ISLAMABAD - Pakistani officials pushed back Friday against allegations the country’s foreign minister made antisemitic remarks in a Thursday television interview while discussing the Israel-Palestinian conflict.
The controversy erupted after Foreign Minister Shah Mahmood Qureshi told CNN anchor Bianna Golodryga that Israel is losing “the media war, despite their connections.” The anchor swiftly asked the Pakistani leader to explain those “connections.”
“They [Israel] are very influential people,” Qureshi responded. “I mean, they control media.”
The CNN anchor shot back, saying “I would call that an antisemitic remark.”
Critics swiftly took to Twitter to denounce Qureshi’s comments.
However, the Foreign Ministry dismissed those assertions in a statement Friday, saying the remarks could not be “construed as anti-Semitic by any stretch of the imagination.”
”Any twist given to the foreign minister’s remarks would unfortunately prove the very point he was making,” the statement said, “The right to freedom of expression must be respected equally by everyone.”
Pakistani government officials and social media commentators have defended Qureshi’s remarks.
“Ridicule Islam & our Prophet PBUH [Peace be upon him] & spread Islamophobia by claiming it as ‘freedom of speech’; when we highlight Israelis ‘deep pockets’ & influence over western media & govts, it gets labelled ‘anti Semitic’! Massacre Palestinians & claim it's right of self defence,” Shireen Mazari, the Pakistani minister for human rights, tweeted Friday.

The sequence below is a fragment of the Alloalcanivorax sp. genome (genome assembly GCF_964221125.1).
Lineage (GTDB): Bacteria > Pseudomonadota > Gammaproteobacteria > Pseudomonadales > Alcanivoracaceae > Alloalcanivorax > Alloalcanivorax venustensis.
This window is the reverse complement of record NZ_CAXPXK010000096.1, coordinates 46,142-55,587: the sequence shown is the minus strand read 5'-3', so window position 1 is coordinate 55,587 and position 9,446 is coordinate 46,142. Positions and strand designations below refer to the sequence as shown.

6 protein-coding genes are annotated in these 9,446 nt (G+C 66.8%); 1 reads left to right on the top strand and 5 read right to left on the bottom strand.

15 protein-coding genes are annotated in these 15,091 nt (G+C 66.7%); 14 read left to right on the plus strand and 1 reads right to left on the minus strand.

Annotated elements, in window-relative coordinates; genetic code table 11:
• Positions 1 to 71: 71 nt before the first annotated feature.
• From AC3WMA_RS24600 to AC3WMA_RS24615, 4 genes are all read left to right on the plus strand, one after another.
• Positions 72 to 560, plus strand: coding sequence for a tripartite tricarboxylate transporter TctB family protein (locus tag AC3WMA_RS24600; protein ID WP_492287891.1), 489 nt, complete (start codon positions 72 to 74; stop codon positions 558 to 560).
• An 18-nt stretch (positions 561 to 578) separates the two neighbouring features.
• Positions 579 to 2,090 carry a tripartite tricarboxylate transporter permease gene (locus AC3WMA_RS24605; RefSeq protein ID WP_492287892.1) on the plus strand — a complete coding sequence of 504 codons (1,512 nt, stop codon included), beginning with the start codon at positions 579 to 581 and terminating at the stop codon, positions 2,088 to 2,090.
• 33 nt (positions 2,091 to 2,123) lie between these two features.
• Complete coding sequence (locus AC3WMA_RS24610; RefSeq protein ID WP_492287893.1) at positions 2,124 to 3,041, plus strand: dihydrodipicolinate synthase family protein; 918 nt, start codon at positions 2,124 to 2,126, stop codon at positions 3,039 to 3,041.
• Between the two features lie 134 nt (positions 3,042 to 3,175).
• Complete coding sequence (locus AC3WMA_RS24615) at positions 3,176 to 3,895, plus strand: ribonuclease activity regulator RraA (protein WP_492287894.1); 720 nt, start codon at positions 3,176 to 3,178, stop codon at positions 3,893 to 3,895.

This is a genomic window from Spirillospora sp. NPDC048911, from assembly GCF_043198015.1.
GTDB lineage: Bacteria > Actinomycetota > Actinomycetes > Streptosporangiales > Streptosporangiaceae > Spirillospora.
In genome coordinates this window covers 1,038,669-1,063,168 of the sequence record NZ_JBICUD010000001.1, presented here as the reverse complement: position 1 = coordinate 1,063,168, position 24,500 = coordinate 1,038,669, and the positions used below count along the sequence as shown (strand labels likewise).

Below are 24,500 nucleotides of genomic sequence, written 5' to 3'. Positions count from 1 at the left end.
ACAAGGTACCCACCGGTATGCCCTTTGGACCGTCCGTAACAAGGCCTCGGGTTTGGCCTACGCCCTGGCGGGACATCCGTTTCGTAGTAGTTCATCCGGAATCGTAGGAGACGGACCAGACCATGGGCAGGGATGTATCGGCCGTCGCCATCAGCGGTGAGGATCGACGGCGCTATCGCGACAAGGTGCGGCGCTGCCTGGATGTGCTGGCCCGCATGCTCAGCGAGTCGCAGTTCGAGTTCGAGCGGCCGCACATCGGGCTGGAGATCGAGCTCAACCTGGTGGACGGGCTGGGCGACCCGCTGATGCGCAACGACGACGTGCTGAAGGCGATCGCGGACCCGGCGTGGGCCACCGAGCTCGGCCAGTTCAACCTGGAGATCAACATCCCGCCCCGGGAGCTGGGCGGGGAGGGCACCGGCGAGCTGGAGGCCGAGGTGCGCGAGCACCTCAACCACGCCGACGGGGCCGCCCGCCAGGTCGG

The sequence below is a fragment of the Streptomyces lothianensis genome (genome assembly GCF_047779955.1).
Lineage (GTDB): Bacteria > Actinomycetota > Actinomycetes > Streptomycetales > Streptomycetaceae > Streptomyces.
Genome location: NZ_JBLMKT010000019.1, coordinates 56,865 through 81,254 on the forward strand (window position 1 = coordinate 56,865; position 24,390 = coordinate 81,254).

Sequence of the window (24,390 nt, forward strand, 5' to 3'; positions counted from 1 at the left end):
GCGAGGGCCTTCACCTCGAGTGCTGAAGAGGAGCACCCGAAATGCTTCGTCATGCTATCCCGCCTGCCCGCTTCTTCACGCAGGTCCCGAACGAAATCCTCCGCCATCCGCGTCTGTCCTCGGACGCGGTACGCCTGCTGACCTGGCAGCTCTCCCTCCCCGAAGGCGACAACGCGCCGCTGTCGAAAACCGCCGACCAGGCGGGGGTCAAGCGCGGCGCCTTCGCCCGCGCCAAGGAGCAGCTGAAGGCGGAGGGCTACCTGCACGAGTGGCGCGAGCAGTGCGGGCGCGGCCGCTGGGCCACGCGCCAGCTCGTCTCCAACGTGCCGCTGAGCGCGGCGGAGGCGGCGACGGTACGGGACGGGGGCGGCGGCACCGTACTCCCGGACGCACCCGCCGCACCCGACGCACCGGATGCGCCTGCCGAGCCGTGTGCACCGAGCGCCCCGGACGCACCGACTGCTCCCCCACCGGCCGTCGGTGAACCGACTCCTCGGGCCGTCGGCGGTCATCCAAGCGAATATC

“Time to reject and counter this false narrative. Enough is enough. We cannot be bullied or blackmailed by such narratives bec[ause] we don't bear the burden of the history the West is trying to shift on our shoulders,” she wrote.
Pakistan’s national security adviser, Moeed Yusuf, hailed Mazari’s statement.
“Very well said @ShireenMazari1. It is about time we unapologetically stand up for what is right by calling out hypocrisy,” Yusuf tweeted.
Qureshi’s interview aired shortly after he spoke at the United Nations General Assembly meeting on Israel-Gaza in which he highlighted the plight of Palestinians, saying the responsibility lay with Israel to stop the weeklong violence.
Hours later, a cease-fire between Israel and Hamas was announced, which returned an uneasy calm to Gaza and Israel Friday morning.
“Let's be clear: When Pakistan's FM goes on CNN and deploys tired anti-Semitic tropes -- slurs originally directed at Jews long before Israel's independence -- he doesn't advance the cause of the Palestinians,” tweeted Michael Kugelman, South Asia senior associate at Washington’s Wilson Center research institute.
“Instead, he scores an own goal and risks alienating his target audience,” Kugelman wrote.
“I see some people trying to defend the Pakistani foreign minister’s remarks as anti-Israeli & not anti-Semitic but let’s be clear: if you are accusing Israelis of having ‘deep pockets’ and ‘controlling’ the media, then yeah, you’re invoking some pretty anti-Semitic slurs. Sorry,” tweeted Mehdi Hasan, a U.S. television host.
However, Rabia Akhtar, director of the Centre for Security, Strategy and Policy Research, a Pakistani research institute, defended the comments.
“Such a shame that Pakistan's FM's remarks @SMQureshiPTI are being termed as antisemitic when all he did was talk about Israel's lobby and how it influences US foreign policy, which is a fact and not antisemitic slur! Israel has nukes and it has a lobby. Let's not ghost these facts,” she said in response to Hassan’s tweet.